American International Group's

(AIG) - Get Report

chief restructuring officer, Paula Reynolds, said in an off-the-cuff remark during this week's earnings conference call that she told CEO Ed Liddy that it "might be better to go to jail" than to deal with securities laws relating to reorganizing the insurer.

An analysis of the 10-K document filed with the

Securities and Exchange Commission

explains why she might feel that way. AIG, the largest U.S. insurer, released 725 pages of information on Monday. In the summary, there wasn't one figure that showed how much AIG paid for its investments such as fixed income, equities, mortgages.

AIG has reinvented the definition of "cost" and, consequently, made it impossible to understand where the investment losses lie. AIG's group insurance companies posted $23.6 billion in investment losses in the first nine months of last year, so this is an important detail.

AIG lists investment types by category on its balance sheet. There are three columns of figures: cost, fair value and amount, enabling investors to see the purchase price of an investment, what AIG thinks it's currently worth and the total amount. Nothing special there, except there is a note at the bottom of the page that reads: "Original cost of equity securities and fixed maturities are reduced by other than temporarily impairment charges, and, as to fixed maturities, reduced by repayments and adjusted for amortization of premiums or accrual of discounts."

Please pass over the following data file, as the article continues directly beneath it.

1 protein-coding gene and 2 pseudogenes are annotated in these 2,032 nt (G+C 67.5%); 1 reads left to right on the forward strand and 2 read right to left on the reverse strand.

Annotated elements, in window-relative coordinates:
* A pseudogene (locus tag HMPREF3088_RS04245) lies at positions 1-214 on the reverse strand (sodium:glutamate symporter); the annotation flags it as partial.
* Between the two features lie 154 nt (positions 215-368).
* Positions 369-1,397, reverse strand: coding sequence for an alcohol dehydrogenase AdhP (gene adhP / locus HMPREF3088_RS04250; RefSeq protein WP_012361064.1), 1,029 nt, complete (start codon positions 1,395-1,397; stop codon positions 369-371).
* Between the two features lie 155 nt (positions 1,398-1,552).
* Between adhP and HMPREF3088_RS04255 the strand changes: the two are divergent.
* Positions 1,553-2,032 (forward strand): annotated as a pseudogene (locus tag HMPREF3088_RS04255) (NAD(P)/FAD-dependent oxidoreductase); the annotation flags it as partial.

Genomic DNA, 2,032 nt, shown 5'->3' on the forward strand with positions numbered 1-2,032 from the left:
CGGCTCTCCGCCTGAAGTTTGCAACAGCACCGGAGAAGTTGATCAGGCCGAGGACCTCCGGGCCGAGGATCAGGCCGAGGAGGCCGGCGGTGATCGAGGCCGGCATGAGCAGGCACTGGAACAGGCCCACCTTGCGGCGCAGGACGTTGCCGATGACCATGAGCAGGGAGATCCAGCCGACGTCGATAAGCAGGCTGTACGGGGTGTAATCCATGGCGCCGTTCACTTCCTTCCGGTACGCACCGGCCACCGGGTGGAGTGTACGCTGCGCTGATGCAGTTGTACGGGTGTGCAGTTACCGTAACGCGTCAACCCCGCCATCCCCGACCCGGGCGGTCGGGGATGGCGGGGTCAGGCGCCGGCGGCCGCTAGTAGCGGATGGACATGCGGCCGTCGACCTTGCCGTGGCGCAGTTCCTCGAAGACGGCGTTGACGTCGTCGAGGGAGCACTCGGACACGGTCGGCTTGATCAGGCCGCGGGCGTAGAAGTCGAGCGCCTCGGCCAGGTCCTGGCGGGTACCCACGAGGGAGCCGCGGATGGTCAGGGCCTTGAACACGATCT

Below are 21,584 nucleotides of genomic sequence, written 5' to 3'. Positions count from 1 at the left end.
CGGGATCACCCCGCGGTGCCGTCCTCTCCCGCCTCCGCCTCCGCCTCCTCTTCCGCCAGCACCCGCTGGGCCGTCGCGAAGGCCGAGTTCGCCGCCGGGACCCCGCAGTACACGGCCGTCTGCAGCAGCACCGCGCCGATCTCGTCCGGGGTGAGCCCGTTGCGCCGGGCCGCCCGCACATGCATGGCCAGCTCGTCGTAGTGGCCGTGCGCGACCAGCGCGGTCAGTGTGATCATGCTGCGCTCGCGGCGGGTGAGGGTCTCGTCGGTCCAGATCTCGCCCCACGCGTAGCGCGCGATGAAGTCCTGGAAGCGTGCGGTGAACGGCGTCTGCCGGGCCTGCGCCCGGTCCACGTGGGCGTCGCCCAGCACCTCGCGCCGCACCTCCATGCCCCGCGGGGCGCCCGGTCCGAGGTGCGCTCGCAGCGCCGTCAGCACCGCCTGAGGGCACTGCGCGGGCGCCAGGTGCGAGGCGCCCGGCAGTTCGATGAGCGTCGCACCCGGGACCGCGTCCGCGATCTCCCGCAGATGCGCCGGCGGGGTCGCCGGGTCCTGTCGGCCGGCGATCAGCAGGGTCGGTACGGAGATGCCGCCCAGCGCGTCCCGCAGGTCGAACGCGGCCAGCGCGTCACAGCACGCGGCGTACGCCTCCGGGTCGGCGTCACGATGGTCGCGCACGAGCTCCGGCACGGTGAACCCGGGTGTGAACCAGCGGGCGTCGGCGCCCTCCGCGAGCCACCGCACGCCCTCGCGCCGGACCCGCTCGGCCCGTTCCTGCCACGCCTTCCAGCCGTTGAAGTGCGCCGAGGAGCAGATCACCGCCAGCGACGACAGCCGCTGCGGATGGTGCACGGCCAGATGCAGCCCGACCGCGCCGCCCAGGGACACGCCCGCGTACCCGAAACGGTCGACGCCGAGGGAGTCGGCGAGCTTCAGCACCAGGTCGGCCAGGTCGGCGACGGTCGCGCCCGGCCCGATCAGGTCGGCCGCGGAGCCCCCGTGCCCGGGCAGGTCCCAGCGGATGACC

In other words, AIG isn't reporting the original cost of its investments. The insurer is instead listing the cost, minus losses already taken.

Let's say you bought a house for $500,000 in cash two years ago. In recent months, its market value dropped by $300,000. If you sell it, you would lose $300,000. AIG is reporting that the house cost $200,000, the fair value is $200,000 and is recorded as an asset of $200,000.

AIG's financial disclosure is among the most opaque of any company. That's why nobody really knows AIG's true health. The company's reports don't help us understand.

Even AIG's Liddy had this to say on Monday: The company's overall conglomerate structure is simply too complicated, unwieldy and opaque for its component businesses to be well-managed as a single mammoth corporation.

The fourth-quarter report was released earlier this week. (AIG suffered a record $62 billion net loss for the quarter, and the


Department created a $30 billion equity capital facility, in addition to $150 billion it has already lent the insurer.) And the first quarter ends in less than four weeks. What is the state of AIG? We can't know. The insurer didn't provide any insight into the current quarter.

It's unlikely that AIG is turning a profit again in this tough market. There will be more losses. But to what degree? We won't know, even when AIG publishes its next report.

Gavin Magor joined Ratings in 2008, and is the senior analyst responsible for assigning financial strength ratings to health insurers and supporting other health care-related consumer products, including Medicare supplement insurance, long-term care insurance and elder care information. He conducts industry analysis in these areas. He has more than 20 years' international experience in credit risk management, commercial lending and analysis, working in the U.K., Sweden, Mexico, Brazil and the U.S. He holds a master's degree in business administration from The Open University in the U.K.